The latest is a bit of a dream come true, one of those career goals in the category of Things I Can't Control. My upcoming vampire book, Bad to the Bone (WVMP Radio Book 2), just got a starred review in Publishers Weekly.
This is apparently a big deal. I know because I Googled "starred review in Publishers Weekly big deal?" and found a blog post by the editor of the science fiction/fantasy/horror review section, Rose Fox. The full post explains how stars get allotted Here's a brief excerpt:
A starred review from PW is a big deal. Like diamonds, their value is in their scarcity. Also like diamonds, that scarcity is to some extent artificial. The question of how many books to star is necessarily going to have a rather vague and arbitrary answer: few enough that a star really means something, while making sure that really outstanding books get the recognition they deserve.
Her current blog Genreville is now on the Publishers Weekly website. It's definitely worth reading, as she has many interesting insights into the genre.
So why should you, the reader, care? You shouldn't, except to know that the review might make it easier for you to find Bad to the Bone in bookstores, because the buyers for both the big chains and the little indies read PW. In these days of cutbacks (both of money and time), they might use reviews even more than usual to make their choices.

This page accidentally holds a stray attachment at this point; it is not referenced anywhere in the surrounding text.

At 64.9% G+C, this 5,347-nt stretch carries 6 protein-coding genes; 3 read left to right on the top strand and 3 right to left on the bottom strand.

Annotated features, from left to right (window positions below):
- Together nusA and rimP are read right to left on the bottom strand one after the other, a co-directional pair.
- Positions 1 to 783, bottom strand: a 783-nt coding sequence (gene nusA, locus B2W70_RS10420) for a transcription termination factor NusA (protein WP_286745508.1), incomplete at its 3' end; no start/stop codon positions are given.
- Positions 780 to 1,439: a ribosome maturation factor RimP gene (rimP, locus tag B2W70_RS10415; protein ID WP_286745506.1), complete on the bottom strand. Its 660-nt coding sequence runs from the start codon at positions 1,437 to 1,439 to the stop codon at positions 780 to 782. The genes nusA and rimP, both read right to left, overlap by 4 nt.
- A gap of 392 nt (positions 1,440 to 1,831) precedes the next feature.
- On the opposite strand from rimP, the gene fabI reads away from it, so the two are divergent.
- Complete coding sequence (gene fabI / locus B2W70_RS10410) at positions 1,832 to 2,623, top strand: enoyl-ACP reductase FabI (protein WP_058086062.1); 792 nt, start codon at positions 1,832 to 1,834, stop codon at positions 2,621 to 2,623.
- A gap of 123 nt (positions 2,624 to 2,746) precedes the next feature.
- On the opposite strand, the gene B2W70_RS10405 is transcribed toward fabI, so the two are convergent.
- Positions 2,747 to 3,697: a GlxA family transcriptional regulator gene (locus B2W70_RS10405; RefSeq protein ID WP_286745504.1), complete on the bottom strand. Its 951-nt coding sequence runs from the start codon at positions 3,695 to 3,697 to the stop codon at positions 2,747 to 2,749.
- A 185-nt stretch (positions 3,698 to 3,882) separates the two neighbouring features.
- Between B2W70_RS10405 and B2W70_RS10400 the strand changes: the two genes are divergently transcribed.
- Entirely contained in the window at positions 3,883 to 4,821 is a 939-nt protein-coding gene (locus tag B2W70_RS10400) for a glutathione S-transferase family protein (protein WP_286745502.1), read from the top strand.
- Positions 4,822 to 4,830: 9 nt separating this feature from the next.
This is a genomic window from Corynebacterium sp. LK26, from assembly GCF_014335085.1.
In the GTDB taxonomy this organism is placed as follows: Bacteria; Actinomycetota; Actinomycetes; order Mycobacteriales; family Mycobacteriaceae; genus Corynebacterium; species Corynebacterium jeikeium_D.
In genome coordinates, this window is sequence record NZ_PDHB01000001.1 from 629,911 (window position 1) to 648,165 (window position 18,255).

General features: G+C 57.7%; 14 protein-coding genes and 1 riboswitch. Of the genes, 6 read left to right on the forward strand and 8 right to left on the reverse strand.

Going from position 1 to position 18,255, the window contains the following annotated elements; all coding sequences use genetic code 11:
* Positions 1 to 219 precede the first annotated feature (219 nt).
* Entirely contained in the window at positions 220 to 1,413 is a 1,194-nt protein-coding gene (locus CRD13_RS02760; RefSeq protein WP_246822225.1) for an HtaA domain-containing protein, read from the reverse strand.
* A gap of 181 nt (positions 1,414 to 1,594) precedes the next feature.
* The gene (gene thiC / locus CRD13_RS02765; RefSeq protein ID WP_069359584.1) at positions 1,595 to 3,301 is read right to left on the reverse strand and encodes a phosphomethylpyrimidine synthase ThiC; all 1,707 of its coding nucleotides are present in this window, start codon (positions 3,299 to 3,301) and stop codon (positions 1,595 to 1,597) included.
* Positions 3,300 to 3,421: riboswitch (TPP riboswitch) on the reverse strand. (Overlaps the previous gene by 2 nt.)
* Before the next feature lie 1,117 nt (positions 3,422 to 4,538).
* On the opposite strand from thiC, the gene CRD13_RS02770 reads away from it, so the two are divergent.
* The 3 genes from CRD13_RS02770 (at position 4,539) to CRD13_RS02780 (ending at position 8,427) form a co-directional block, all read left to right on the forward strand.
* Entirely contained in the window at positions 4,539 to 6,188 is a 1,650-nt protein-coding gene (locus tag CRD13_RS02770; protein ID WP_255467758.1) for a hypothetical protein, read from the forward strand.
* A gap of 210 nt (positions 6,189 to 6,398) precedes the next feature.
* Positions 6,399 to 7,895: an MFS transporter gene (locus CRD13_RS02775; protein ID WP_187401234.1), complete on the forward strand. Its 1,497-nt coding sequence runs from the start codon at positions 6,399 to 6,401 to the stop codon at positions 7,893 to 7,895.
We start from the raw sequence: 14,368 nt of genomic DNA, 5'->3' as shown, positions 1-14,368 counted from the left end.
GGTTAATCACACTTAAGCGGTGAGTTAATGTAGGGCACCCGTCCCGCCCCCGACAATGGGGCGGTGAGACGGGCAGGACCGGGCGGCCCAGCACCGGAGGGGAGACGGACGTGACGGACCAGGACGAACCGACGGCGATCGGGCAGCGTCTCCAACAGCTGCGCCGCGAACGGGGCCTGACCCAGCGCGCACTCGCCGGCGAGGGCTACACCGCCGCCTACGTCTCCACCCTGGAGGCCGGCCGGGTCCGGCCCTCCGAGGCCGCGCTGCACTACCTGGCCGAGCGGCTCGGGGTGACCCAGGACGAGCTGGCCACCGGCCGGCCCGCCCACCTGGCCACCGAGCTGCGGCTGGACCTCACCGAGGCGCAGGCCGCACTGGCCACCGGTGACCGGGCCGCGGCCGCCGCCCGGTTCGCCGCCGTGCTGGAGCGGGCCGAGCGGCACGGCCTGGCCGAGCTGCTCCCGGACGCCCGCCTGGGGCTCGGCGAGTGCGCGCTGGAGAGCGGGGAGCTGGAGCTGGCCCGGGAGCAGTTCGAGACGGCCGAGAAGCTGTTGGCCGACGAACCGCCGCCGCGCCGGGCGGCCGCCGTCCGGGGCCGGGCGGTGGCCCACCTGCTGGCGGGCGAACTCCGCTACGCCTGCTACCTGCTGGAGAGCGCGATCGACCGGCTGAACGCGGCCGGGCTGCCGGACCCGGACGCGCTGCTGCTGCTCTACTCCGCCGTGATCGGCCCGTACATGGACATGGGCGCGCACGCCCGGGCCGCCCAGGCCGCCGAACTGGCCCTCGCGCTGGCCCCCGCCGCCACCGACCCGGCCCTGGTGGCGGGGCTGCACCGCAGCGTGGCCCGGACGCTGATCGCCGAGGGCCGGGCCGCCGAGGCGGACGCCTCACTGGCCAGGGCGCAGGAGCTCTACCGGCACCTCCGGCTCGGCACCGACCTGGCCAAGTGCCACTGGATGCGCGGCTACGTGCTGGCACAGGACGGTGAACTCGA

Oh, here's the actual review (if you click through you have to scroll way down to the sf/f/horror category):
Bad to the Bone Jeri Smith-Ready. Pocket, $15 paper (384p) ISBN 978-1-4165-5178-2
In Smith-Ready’s espionage farce sequel to 2008’s Wicked Game, Ciara Griffin and her vampire DJs face another threat to their Maryland radio station 94.3 WVMP, the Lifeblood of Rock ’n’ Roll. When the Family Action Network (FAN) disrupts WVMP’s Halloween broadcast by pirating their signal and jamming it with antivampire rhetoric, Ciara swears revenge. Under the aegis of the International Agency for the Control and Management of Undead Corporeal Entities, Ciara turns spy and infiltrates the cult’s fortress, armed with her wits and her vampire-healing “antiholy” blood. Aiding her are a crew of hip vamp buddies and vampire dog Dexter, whom she rescues after finding him chained to a cross outside a FAN enclave. Smith-Ready pours plenty of fun into her charming, fang-in-cheek urban fantasy, which frequently skirts the edge of parody. (May)